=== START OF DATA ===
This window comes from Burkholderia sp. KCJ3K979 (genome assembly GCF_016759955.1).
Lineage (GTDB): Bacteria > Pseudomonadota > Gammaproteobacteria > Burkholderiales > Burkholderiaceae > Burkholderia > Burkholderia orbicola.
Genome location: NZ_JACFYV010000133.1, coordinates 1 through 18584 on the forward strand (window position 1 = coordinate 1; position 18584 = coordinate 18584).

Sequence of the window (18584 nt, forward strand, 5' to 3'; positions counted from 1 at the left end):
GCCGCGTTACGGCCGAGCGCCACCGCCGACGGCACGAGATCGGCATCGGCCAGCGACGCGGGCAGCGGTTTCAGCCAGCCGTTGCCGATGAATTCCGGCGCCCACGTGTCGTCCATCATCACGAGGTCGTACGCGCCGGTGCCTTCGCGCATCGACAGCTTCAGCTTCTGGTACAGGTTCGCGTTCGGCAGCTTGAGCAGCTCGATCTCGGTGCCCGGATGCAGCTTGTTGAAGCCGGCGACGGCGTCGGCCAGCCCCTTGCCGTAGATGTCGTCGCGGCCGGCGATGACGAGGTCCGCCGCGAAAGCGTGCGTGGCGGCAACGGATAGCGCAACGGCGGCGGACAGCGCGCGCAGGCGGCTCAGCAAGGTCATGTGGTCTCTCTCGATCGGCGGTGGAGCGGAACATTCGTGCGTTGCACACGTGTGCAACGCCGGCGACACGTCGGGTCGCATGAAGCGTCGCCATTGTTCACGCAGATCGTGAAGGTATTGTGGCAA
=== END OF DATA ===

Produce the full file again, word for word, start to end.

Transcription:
This window comes from Burkholderia sp. KCJ3K979 (genome assembly GCF_016759955.1).
Lineage (GTDB): Bacteria > Pseudomonadota > Gammaproteobacteria > Burkholderiales > Burkholderiaceae > Burkholderia > Burkholderia orbicola.
Genome location: NZ_JACFYV010000133.1, coordinates 1 through 18584 on the forward strand (window position 1 = coordinate 1; position 18584 = coordinate 18584).

Sequence of the window (18584 nt, forward strand, 5' to 3'; positions counted from 1 at the left end):
GCCGCGTTACGGCCGAGCGCCACCGCCGACGGCACGAGATCGGCATCGGCCAGCGACGCGGGCAGCGGTTTCAGCCAGCCGTTGCCGATGAATTCCGGCGCCCACGTGTCGTCCATCATCACGAGGTCGTACGCGCCGGTGCCTTCGCGCATCGACAGCTTCAGCTTCTGGTACAGGTTCGCGTTCGGCAGCTTGAGCAGCTCGATCTCGGTGCCCGGATGCAGCTTGTTGAAGCCGGCGACGGCGTCGGCCAGCCCCTTGCCGTAGATGTCGTCGCGGCCGGCGATGACGAGGTCCGCCGCGAAAGCGTGCGTGGCGGCAACGGATAGCGCAACGGCGGCGGACAGCGCGCGCAGGCGGCTCAGCAAGGTCATGTGGTCTCTCTCGATCGGCGGTGGAGCGGAACATTCGTGCGTTGCACACGTGTGCAACGCCGGCGACACGTCGGGTCGCATGAAGCGTCGCCATTGTTCACGCAGATCGTGAAGGTATTGTGGCAA